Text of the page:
Ever since the Industrial Revolution, mass production has completely changed how the world’s economies operate. Believe it or not, this simple concept is exactly what has brought many a product into your household and many a convenience into your life.
Without mass production, there’s no doubt that many of the things that you take for granted in your life would no longer be accessible to you due to an insanely high cost of manufacture.
In this article, we’ll take a look at how mass manufacture works so that you have a better idea of how it has impacted world economies.
What is Mass Production?
The concept of mass production is fairly self-explanatory: it is the science of producing a particular item on a massive scale. Whether it’s cars, toothbrushes, or rolls of coiled steel, mass production is at the heart of almost every product that you use today.
Mass Manufacture Technology
The technology of mass manufacture started back in the 1760s when the Industrial Revolution got underway. If you are unfamiliar with this hugely important historic event, think of the Industrial Revolution as the world’s gradual shift away from using human power to produce products to using engines to do the same.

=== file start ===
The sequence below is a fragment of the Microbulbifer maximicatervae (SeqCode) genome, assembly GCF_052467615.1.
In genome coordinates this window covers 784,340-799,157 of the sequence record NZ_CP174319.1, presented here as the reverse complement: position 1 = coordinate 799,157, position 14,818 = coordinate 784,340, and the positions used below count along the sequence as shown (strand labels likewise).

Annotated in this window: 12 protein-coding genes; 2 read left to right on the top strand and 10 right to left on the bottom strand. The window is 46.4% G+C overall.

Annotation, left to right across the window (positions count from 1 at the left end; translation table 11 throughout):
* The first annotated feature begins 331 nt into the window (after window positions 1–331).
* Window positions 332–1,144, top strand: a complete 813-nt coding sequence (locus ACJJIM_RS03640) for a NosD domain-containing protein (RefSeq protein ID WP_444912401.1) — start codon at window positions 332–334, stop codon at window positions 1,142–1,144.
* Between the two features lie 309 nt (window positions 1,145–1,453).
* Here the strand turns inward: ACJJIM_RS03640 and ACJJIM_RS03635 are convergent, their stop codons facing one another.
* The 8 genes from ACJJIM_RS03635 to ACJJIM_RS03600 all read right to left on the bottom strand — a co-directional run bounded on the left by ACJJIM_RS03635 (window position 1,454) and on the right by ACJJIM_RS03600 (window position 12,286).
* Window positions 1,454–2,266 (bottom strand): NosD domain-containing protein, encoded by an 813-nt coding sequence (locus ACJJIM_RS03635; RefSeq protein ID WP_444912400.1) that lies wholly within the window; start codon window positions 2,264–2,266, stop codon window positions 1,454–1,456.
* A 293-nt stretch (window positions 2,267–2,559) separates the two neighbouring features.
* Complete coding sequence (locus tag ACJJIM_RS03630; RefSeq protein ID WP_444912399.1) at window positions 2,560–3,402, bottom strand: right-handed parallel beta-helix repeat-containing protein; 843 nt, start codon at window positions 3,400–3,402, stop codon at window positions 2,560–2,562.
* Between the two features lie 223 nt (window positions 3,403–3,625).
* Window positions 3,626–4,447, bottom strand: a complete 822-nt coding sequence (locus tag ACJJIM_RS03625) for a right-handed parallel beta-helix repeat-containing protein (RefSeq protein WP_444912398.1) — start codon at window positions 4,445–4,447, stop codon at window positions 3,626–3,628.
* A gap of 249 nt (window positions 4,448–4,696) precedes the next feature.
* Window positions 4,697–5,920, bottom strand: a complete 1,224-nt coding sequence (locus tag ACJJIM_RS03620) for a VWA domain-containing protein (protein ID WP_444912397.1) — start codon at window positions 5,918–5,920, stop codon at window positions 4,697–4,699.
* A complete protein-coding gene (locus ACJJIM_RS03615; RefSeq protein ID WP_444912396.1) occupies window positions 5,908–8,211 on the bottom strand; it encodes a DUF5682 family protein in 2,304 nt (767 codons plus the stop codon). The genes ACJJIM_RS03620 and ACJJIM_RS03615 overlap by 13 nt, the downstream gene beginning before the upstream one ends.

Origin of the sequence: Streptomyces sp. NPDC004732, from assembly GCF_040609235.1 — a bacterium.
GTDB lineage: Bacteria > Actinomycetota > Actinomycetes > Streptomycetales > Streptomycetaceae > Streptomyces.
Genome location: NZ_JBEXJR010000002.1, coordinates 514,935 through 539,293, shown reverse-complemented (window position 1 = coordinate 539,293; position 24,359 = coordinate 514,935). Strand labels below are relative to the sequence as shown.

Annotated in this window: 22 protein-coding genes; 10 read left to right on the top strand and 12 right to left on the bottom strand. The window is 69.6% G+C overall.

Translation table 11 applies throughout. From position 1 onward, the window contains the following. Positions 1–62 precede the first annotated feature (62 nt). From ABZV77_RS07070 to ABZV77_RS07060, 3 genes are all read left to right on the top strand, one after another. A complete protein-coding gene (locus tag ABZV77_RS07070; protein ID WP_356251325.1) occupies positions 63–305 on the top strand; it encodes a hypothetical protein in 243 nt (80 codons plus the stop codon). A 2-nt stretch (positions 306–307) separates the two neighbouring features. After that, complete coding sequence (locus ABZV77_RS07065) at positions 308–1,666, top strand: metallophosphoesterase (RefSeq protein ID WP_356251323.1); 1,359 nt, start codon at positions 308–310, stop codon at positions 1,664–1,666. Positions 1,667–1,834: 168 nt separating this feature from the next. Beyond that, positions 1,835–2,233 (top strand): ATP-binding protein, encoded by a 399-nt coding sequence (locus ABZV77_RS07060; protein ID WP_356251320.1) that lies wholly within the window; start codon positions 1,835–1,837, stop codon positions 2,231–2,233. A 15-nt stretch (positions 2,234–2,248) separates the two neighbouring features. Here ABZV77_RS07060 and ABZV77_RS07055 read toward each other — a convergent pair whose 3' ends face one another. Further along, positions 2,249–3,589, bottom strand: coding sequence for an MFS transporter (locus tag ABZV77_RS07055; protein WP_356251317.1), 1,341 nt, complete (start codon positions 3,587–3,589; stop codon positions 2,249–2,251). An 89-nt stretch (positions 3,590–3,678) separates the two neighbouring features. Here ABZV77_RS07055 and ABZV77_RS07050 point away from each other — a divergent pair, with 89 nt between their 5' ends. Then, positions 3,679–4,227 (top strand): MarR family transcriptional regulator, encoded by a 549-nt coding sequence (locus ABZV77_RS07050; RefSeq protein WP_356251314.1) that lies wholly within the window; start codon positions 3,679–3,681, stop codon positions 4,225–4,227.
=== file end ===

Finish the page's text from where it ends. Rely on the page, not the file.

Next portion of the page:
For instance, kitchen knives that were once produced by a blacksmith (an individual) were now being pumped out by a steel cutting tool. In short, the Industrial Revolution paved the way for world economies to begin using tools to replace human effort. And because a tool can run off electrical power and fuel and doesn’t tire, it can generally produce far more products far more quickly than a human can.
Mass production has come a long way since the 18th century, however. Nowadays, mass production technology is even more heavily reliant on automation. Massive machines process steel at mind-boggling rates, automatically measuring, stamping, and storing new lines of steel faster than you can blink. Huge automated robot arms assemble cars, while human operators simply have to ensure that the controls do not go wrong.
Assembly Line Production
Another significant development in the history of mass produced products was assembly line production. This method of manufacture was first introduced by Henry Ford in the Ford Motor Company.
Previous to assembly line production, each product built in a factory was worked on start to finish by a single individual or group of individuals. Henry Ford came up with the revolutionary concept of staging out the creation process — different individuals or groups became experts on completing one specific task, and worked on only that task for the production of the item.
That allowed each individual or group to get far faster at performing the specific task, which in turn resulted in quicker production times, thus enabling mass manufacture.
Mass Production Paves the Way for the Future
Clearly, mass production is at the core of how economies operate today. As we continue on into the future, expect mass produced products to become even more prevalent in society.
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Interesting related article: “What is Manufacturing?“